Clarifies and revises the current language in the Victim Bill of Rights (M.G.L. Chapter 258B) to address unfulfilled commitments, codifies practices by criminal justice agencies that have evolved over the last 35 years, and adds new rights to the Bill of Rights that reflect the needs of crime victims today, including:
- Improved notification to victims throughout criminal justice agencies
- Increased access to victim services to crime victims and families when indictments are not issued
- Strengthened practice and purpose of victim impact statements in the court system
- Enhanced cooperation between law enforcement, judicial system, and post-conviction agencies
The Victim Bill of Rights, enacted in 1983, created the Massachusetts Office for Victim Assistance (MOVA), the country’s first independent state victim assistance agency.
Establishes wage garnishment program under the Department of Revenue (DOR) to ensure payment of restitution by offenders. Under the Victim Bill of Rights, victims have the right to request restitution payments in order to compensate for losses suffered as a result of a crime. While restitution may be ordered as part of a sentence, there are currently no mechanisms to ensure that payment is made to victims or survivors.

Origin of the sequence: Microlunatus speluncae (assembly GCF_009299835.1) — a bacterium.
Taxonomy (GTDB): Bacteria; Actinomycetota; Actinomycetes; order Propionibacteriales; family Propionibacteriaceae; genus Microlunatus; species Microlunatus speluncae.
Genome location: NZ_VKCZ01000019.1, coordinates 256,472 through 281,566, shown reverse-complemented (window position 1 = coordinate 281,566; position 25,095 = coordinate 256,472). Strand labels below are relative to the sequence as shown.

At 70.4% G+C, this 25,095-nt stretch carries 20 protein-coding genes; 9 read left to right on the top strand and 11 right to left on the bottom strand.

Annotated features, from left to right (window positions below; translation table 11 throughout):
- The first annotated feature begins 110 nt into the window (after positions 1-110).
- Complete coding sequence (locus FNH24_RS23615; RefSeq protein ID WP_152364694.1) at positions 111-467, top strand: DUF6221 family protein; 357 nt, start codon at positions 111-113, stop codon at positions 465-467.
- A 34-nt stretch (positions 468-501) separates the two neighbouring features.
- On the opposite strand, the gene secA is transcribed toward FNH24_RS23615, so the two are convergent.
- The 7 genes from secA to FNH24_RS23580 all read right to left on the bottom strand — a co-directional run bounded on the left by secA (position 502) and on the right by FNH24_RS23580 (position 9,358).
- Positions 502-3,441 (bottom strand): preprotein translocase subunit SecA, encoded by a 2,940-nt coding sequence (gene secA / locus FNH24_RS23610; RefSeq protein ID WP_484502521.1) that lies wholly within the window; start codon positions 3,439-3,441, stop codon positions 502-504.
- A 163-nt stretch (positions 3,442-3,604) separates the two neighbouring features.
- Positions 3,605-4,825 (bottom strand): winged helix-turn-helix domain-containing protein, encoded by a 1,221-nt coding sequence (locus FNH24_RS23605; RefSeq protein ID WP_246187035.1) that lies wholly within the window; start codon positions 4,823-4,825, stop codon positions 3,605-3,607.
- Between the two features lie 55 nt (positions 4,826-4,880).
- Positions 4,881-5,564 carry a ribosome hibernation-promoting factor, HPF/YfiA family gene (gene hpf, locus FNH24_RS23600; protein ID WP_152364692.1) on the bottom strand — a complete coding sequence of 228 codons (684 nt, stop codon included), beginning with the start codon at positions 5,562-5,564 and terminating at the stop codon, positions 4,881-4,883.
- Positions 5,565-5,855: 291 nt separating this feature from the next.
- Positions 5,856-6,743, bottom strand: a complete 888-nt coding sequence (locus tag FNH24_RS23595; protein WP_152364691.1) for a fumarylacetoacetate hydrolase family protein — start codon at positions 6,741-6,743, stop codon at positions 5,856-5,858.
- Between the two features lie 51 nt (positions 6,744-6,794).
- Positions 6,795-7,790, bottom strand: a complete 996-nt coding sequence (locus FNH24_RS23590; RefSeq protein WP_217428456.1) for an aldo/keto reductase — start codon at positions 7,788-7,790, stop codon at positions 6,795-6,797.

Reclassifies victim witness advocates, as defined in M.G.L. Chapter 258B,§1, to group 2 status in order to further professionalize the field, reduce staff turnover, and put advocates in the same professional classification as similar court employees.
Creates additional revenue through interest earned to the Garden of Peace Trust Fund, established in 2018, to support operations relative to the Garden of Peace. The Garden of Peace, located at 100 Cambridge Street in Boston, is a memorial commemorating victims of homicide and a living reminder of the impact of violence.